Recent data from the Center for Disease Control (CDC) showed that life’s longevity in the United States has declined for a third year in a row. While opioids as a killer had declined slightly, suicide was up. And, increasingly, I am reading articles about a growing incidence of depression, sometimes the precursor to suicide.
The overarching message is clear: “Life, liberty and the pursuit of happiness”, while a profoundly important gift from this country’s founding, is not enough. The underlying questions that echo from the lives that are mere statistics in the CDC report must be understood.
Let’s begin with the words: what do they mean? Life? Liberty? Pursuit of happiness? Liberty for what? And what is happiness? Have we shaped a world where many convert happiness to now—the next hour, day or week?
What about medical progress? I am not a scientist and bear no burden to cast a more encouraging future in terms of new medicines or treatments. But, I doubt that the CDC statistics reflect insufficient progress by medical professionals.
What is on offer from a disruptive society? Too often the disruption takes dead aim at humanity.
While driverless cars might save some lives, what about all the people who drive for a living who will have to look for new work. Indeed, technological advances are often a part of a larger problem. Philosophers and theologians insist we need work—endeavors that provide something of value to mankind and ourselves. Are advances too often meeting our wants while working against our needs?
And what about our social entanglements? What is the cost of exchanging our privacy for being connected? Is social media all that social? Unfortunately many are pulled into compulsive use and new and often hurtful measures of self. How many friends do I have? What is my image? How do I measure up? Networked smart phones seem incandescent. They overwhelm as they wedge themselves, with our compliant assistance, between relationships.
We know that social media preys on time and works ceaselessly on the vulnerable. And it is said that the phone screen has provided pornography beyond anything imaginable just a generation ago. Again and again inferiority complexes are an all too frequent offspring of sexual attraction and performance. An article in The Economist reports that re-shaped buttocks and vaginas are increasingly a part of the cosmetic surgery industry. Imagine minds entangled in self-defeating imagery to the point of a surgeon’s knife.
Insecurity goes way beyond the sex industry; the detritus of obsolescence is everywhere. What jobs cannot be overtaken by robots and artificial intelligence? We wonder, are humans obsolete? Are we caught in that Brave New World that Aldous Huxley forecast?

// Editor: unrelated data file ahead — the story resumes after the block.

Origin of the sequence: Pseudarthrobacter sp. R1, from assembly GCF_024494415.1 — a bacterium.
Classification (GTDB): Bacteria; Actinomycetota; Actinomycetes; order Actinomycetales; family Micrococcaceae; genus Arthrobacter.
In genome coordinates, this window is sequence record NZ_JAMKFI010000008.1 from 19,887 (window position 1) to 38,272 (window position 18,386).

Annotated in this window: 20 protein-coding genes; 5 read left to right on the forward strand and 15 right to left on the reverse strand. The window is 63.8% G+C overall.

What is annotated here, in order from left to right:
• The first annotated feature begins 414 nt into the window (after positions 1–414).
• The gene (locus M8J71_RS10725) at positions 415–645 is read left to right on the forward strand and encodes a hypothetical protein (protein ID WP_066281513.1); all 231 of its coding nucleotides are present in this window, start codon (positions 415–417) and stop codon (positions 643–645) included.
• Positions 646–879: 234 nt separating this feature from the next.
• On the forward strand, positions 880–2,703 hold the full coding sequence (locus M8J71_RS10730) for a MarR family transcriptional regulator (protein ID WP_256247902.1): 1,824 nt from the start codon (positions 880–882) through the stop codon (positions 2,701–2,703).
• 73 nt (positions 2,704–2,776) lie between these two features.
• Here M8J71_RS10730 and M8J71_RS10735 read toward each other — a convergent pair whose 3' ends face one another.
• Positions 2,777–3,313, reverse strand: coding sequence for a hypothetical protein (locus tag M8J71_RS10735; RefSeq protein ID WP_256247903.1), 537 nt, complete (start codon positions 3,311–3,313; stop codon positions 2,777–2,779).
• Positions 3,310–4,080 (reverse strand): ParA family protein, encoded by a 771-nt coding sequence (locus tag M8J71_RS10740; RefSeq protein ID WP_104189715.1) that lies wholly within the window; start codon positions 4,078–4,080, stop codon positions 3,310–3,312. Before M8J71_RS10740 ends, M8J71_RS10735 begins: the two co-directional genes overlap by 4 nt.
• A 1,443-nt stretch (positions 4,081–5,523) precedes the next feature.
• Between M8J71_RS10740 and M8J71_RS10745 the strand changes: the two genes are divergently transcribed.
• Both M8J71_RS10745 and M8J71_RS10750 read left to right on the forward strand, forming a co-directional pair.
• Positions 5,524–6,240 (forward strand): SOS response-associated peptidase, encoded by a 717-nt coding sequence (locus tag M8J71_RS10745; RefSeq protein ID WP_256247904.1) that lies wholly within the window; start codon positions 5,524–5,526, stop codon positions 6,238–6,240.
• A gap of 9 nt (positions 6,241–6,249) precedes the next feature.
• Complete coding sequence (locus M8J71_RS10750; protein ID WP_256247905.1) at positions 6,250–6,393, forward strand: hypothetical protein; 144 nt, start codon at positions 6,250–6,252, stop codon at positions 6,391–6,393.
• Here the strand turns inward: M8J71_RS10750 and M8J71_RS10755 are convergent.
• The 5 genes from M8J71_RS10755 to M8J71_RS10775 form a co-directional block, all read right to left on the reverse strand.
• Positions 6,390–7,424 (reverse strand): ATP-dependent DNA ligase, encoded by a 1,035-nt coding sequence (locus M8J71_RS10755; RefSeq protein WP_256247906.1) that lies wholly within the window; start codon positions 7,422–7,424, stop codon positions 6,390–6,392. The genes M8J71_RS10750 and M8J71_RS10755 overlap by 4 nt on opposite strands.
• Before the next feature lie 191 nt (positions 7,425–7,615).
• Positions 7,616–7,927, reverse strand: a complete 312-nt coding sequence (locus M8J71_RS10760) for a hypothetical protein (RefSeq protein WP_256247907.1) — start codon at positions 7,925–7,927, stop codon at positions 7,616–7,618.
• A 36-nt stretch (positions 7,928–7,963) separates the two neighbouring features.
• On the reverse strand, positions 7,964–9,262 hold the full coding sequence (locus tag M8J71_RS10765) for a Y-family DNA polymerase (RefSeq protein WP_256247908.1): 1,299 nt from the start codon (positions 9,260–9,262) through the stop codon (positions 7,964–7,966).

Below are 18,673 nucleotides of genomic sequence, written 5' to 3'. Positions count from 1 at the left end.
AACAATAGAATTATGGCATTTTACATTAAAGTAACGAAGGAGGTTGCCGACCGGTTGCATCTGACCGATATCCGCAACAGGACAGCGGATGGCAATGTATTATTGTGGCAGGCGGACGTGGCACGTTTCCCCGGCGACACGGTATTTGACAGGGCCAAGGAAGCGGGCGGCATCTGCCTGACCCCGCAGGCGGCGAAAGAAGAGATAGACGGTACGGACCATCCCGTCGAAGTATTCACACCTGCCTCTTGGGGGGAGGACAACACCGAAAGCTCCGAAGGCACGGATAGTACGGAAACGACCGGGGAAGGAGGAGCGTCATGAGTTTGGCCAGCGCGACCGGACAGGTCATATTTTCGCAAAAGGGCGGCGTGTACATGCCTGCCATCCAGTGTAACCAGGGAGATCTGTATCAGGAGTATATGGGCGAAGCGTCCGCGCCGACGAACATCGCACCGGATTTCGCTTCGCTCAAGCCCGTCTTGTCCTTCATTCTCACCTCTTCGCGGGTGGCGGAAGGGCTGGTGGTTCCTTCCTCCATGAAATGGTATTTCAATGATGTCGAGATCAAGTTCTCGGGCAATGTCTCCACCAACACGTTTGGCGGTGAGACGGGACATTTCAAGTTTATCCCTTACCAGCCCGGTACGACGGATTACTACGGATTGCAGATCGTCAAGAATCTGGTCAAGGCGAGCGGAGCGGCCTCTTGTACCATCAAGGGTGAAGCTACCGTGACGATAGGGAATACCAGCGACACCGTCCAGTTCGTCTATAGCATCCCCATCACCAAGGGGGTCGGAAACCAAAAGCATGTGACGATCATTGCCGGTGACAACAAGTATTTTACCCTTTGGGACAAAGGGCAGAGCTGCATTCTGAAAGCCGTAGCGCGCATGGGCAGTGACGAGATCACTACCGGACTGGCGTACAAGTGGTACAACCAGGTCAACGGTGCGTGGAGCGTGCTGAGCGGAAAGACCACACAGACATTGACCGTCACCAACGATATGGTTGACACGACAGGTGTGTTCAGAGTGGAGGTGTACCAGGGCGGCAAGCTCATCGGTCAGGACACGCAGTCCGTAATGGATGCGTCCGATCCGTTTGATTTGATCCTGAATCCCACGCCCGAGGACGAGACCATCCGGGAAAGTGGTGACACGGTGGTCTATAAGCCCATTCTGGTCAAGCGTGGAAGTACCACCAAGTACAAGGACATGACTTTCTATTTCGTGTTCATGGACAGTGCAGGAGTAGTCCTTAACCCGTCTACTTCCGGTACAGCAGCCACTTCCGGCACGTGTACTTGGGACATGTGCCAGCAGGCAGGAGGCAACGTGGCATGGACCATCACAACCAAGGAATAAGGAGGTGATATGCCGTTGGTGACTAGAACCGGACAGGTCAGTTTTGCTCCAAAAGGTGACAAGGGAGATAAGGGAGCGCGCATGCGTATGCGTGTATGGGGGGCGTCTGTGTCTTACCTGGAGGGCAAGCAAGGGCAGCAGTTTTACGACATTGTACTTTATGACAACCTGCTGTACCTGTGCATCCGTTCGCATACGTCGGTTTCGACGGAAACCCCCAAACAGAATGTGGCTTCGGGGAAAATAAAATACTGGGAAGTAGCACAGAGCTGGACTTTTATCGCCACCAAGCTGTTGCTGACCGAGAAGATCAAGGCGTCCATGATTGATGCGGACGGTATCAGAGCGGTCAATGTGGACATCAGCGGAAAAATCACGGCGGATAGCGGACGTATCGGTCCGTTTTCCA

Certainly technology can save us time and labor; often that leads to more entertainment. As Neil Postman warned, we risk “entertaining ourselves to death.” Entertainment is not free; it works on the mind.
Much of entertainment is underwritten by advertising and its constant call for us to buy. The narrative is simple. Many ads create a feeling of inferiority and then tell us what will make us happy.
Perversely, we underwrite disruption while forgetting foundational truths. On the practical level the foundation is education. On the spiritual level it is eternal truth—the importance of love—both receiving and giving. Modernity is too often at war with both.
Education and distraction are enemies. I know; much of my early education seemed less important than girls and sports. I majored in the latter. Fortunately 21st Century technology did not further disrupt my life. I had the impression that I could shape my career, not have to hold on for dear life.
In the slipstream of lingering Christmas feelings, let me take a quick look at eternal truths. Today, it is said, truth is relative. We can’t kill our neighbor, but we can pursue a zero-sum game without penalty. When life is a zero-sum game—winners and losers—society loses; indeed the winner ultimately loses.
It is certain that scientists and sociologists will parse the CDC data looking for a way to reverse the trajectory. I suggest they look beyond the easily measured data. Scientists need to collaborate with philosophers and theologians; answers will necessarily go beyond medicine. God is in the details.
Al Sikes is the former Chair of the Federal Communications Commission under George H.W. Bush. Al recently published Culture Leads Leaders Follow published by Koehler Books.